Cashgate convict Leonard Kalonga yesterday told the High Court in Lilongwe that former Ministry of Finance budget director Paul Mphwiyo and others lured him into the plunder of public resources at Capital Hill.
Standing in the witness box in the High Court sitting at the Lilongwe City Council chamber to comfortably accommodate the 18 suspects, their lawyers and well-wishers, a calm and composed Kalonga told presiding judge Esme Chombo that it all started with a conversation he had with a Mr Makina, his friend who was working for the Accountant General’s Department before he was appointed to a diplomatic post in Zimbabwe, in April 2013.
He said: “I envied and admired him [Makina] as someone taking up a diplomatic post. And in the course of our conversation, he said he could introduce me to people who matter in government for me to excel in my career as well as if I cherish[ed] dreams of being posted to diplomatic missions.”
In the case, Mphwiyo and 17 others are charged with conspiracy to defraud government, holding property belonging to government, theft, money laundering, fraudulently issuing 24 cheques worth K2.4 billion, abuse of public office and usage of proceeds of crime.
Kalonga, who was convicted on his own plea of guilty in August 2015 and is awaiting sentencing, told the court that Makina then made a call from his mobile phone to an undisclosed person. He said the call was introducing him (Kalonga) to “people who matter in government”.
He quoted Makina as having told him that he had introduced him (Kalonga) to a top government official. He said Makina also gave him the gentleman’s phone number.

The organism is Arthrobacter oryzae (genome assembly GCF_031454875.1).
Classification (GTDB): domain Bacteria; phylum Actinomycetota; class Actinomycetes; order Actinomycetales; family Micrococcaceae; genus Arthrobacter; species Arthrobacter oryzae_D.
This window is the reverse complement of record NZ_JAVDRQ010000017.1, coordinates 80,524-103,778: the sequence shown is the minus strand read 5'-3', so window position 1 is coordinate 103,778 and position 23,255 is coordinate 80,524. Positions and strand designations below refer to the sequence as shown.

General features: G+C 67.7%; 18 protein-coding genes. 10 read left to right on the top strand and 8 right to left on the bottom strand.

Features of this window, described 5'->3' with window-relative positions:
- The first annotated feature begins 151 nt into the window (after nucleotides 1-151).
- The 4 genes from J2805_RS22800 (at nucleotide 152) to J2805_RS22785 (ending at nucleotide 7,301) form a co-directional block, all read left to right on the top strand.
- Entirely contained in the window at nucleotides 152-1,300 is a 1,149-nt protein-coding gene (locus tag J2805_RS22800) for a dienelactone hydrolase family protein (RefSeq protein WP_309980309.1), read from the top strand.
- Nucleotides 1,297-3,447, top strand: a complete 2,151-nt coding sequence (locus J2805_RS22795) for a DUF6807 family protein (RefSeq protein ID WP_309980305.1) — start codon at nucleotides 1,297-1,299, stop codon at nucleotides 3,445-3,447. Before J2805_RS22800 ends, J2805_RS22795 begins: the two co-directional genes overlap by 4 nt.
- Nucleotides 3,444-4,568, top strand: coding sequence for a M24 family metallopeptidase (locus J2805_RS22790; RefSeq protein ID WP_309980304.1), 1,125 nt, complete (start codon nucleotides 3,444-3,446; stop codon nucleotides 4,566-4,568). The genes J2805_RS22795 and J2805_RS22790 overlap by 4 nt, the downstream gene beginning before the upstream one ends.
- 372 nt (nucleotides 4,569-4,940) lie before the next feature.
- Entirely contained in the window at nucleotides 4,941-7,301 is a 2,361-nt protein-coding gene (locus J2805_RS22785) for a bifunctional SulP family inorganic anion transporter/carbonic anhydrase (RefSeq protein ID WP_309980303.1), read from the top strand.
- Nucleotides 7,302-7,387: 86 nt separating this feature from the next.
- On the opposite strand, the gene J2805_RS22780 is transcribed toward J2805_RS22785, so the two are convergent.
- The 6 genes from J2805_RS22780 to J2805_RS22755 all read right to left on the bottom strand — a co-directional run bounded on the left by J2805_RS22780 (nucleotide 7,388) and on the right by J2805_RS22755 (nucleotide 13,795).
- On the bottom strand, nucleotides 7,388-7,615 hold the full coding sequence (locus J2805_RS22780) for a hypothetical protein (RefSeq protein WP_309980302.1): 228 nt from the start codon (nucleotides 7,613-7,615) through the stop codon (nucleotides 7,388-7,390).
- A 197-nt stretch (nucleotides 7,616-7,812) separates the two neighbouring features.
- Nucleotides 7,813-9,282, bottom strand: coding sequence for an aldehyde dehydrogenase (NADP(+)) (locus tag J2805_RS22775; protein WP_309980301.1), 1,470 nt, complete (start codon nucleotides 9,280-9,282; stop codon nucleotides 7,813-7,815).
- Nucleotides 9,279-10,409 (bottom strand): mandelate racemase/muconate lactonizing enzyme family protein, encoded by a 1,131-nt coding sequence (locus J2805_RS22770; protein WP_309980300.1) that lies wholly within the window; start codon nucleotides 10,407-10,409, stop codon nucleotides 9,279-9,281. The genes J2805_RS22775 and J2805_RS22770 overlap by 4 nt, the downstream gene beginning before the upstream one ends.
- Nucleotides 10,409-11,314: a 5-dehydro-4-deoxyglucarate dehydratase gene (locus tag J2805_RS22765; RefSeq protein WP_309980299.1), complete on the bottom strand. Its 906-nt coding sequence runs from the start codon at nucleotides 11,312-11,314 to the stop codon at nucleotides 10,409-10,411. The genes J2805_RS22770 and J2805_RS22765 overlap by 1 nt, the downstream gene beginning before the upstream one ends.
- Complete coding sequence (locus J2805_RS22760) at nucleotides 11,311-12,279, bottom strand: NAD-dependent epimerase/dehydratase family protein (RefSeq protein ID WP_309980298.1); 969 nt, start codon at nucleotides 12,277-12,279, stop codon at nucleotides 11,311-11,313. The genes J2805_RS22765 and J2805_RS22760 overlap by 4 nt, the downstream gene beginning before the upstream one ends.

Kalonga—who was convicted of charges of conspiracy to defrauding government, facilitating money laundering and money laundering—said the top official later turned out to be Mphwiyo, first accused in the Cashgate case he is co-accused with 18 others.
He said Mphwiyo advised him to meet him at a filling station along Ufulu Road in Area 43 off the Lilongwe-Kasungu section of the M1 Road.
Said Kalonga: “It was on a Saturday when we met at this place. I can’t remember very well the actual date of our meeting, but it was before my birthday, which falls on 14th April.
“I was the first to arrive at the venue of our meeting. As soon as I had seen the car, I realised that I knew the gentleman to be Mr. Mphwiyo. I used to admire his car as someone who used to sell used cars imported from Japan.”
He said Mphwiyo briefed him about the “people that matter in government”.
Kalonga said the former budget director said “the people that matter in government” are the President—then Joyce Band—and other top officials.
During the discussion, Kalonga told the court, Mphwiyo sought to know his position at the then Ministry of Tourism and Culture. He said he told Mphwiyo that he was assistant director (Planning and Development) and Mphwiyo suggested that Kalonga should convince the ministry’s chief accountant (George Banda) to be at the centre of siphoning money out of public coffers.
Kalonga said the following Monday he sold the idea to Banda and enthused to him on the benefits that would accrue from the scheme. Banda is alleged to have willingly bought the idea and asked Kalonga to arrange a meeting with Mphwiyo to discuss the whole concept.
Said Kalonga: “He [Mphwiyo] advised us to make a request of additional funding which he would facilitate payment. He said this money would be collected and used by the ruling political party [People’s Party-PP]. This is the money the President used to dish out during her political rallies.”
To kick-start the scheme, Kalonga said, they drafted a letter requesting additional funding worth K70 million.
He said Mphwiyo later asked him (Kalonga) and Banda to start identifying suppliers of goods and services who would be used in the Cashgate crime. n